Arundel dirt bike trail site under scrutiny again

Officials cited property of motocross champion for violations last year

May 01, 2002|By Jackie Powder | Jackie Powder,SUN STAFF

Teen-age motocross star Travis Pastrana's practice course has again drawn the scrutiny of county authorities, who have charged his father with illegally clearing trees to blaze dirt bike trails through a wooded Davidsonville property.

Inspectors have ordered Robert L. Pastrana to stop grading at the site, which is owned by his 18-year-old daredevil son, records show. That order was issued less than a year after they took the same action upon discovering that the family had failed to obtain permits before building a network of trails in the woods about five miles southwest of Annapolis.

In May last year, state and county officials found that construction of the trails - used as a practice course by Travis Pastrana, a champion in ESPN's X-Games - violated laws controlling sediment pollution, erosion and disturbance of flood plains and nontidal wetlands. In the past year, the Pastranas have taken steps to repair the damage, under the supervision of state and county officials.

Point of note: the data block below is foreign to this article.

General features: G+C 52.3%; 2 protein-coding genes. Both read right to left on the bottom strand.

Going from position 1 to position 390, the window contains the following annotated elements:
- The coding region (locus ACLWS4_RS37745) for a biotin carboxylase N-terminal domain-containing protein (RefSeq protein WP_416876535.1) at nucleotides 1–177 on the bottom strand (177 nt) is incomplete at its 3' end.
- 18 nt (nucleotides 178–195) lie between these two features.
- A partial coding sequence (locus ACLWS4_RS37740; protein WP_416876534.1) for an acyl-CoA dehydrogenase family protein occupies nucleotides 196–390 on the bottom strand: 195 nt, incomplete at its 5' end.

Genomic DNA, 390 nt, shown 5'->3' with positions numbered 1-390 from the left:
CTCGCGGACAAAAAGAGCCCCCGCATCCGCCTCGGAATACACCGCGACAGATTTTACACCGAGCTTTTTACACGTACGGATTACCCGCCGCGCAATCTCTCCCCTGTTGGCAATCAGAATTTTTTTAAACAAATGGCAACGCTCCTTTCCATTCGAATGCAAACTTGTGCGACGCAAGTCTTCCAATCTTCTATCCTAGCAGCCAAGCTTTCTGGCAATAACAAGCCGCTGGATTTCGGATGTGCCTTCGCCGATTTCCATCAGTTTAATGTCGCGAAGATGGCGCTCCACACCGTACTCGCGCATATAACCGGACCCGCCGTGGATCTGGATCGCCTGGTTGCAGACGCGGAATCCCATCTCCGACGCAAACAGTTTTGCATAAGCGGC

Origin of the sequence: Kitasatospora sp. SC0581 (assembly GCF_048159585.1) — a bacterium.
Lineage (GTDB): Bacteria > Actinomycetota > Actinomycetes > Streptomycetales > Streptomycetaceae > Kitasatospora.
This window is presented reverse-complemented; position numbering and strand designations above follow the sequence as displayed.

When inspectors visited the property in the 700 block of Governor Bridge Road on April 24, they found that new trails and an oval track had been cleared without a grading permit, said Pam Jordan, a spokeswoman with the county's land-use office.

Because this is a second violation, Jordan said county grading enforcement officials are consulting the county Office of Law about the possibility of pursuing civil or criminal action.

Violations of county grading laws carry criminal and civil penalties, including a $1,000 fine or up to six months in jail, and increasing fines of between $100 and $1,000 each day a property is out of compliance.

The county did not take legal action or assess fines last year because the Pastranas cooperated and agreed to repair the damage.

The Pastranas could not be reached for comment.

The county's land-use division and the state Department of the Environment discovered the initial violations at the site during a joint inspection last year.

Although the county had issued a grading permit to Robert Pastrana for construction of a house, it did not cover clearing of trees and earth to create trails.

Since the county ordered the Pastranas to stop grading last week, Jordan said, sediment control devices have been installed to mitigate the damage.

She said that Pastrana is seeking to bring recent trail work into compliance.

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